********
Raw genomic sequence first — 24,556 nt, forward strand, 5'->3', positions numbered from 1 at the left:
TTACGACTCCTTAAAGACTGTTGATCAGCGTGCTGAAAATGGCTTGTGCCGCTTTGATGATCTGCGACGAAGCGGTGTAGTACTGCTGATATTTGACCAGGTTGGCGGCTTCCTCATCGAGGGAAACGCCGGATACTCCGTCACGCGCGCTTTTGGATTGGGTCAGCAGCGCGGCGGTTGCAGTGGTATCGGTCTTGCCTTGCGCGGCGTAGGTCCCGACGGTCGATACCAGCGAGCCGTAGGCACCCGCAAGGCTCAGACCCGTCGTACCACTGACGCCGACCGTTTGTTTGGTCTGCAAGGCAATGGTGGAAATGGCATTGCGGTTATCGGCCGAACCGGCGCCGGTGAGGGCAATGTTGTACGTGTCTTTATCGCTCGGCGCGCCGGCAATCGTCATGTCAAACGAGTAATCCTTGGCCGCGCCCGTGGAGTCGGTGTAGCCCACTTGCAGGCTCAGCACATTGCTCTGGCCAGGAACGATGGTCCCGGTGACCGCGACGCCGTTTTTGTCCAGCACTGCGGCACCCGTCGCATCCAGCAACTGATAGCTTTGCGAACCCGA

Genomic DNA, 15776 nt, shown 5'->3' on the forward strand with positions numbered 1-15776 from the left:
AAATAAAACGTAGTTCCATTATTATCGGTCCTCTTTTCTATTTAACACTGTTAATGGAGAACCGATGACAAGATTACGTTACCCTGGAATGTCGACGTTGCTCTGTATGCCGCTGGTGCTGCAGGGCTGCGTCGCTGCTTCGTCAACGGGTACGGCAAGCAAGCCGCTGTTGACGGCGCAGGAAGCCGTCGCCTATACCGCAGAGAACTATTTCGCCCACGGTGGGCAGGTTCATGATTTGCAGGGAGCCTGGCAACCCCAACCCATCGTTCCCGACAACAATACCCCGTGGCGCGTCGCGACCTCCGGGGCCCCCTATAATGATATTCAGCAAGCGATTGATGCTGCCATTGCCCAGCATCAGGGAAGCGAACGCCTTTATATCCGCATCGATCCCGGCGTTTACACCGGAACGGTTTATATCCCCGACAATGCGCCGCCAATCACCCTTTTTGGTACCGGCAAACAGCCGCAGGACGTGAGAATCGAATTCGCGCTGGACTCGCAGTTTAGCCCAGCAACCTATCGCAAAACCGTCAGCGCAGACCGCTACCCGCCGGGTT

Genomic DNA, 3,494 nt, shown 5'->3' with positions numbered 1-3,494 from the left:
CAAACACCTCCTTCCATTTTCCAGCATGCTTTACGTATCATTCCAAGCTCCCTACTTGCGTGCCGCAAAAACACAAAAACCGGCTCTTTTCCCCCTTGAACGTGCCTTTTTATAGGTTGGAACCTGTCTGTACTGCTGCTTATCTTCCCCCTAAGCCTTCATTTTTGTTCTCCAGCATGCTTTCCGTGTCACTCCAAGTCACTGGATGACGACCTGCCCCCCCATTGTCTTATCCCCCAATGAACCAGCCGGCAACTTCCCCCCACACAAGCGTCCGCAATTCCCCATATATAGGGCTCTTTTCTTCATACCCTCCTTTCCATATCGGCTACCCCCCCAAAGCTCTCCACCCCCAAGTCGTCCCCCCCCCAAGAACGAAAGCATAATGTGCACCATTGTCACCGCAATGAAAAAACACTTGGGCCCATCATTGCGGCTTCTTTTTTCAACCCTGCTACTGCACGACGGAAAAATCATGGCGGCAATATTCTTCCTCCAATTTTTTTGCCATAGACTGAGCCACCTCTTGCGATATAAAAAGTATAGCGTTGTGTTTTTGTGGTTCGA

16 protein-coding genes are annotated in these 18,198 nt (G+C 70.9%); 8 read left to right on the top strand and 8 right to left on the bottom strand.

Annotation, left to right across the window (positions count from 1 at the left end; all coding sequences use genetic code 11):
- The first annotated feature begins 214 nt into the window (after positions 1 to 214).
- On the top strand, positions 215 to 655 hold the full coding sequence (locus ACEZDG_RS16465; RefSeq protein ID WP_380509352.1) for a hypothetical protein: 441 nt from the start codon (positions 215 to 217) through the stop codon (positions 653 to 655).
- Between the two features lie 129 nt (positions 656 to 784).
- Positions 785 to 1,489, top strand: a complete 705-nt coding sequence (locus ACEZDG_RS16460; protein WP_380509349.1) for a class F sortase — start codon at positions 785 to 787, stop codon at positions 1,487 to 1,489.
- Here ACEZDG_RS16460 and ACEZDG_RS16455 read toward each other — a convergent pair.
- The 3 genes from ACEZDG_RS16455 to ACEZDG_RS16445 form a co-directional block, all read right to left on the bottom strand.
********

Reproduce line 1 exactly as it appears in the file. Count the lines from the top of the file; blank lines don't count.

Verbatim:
Raw genomic sequence first — 24,556 nt, forward strand, 5'->3', positions numbered from 1 at the left: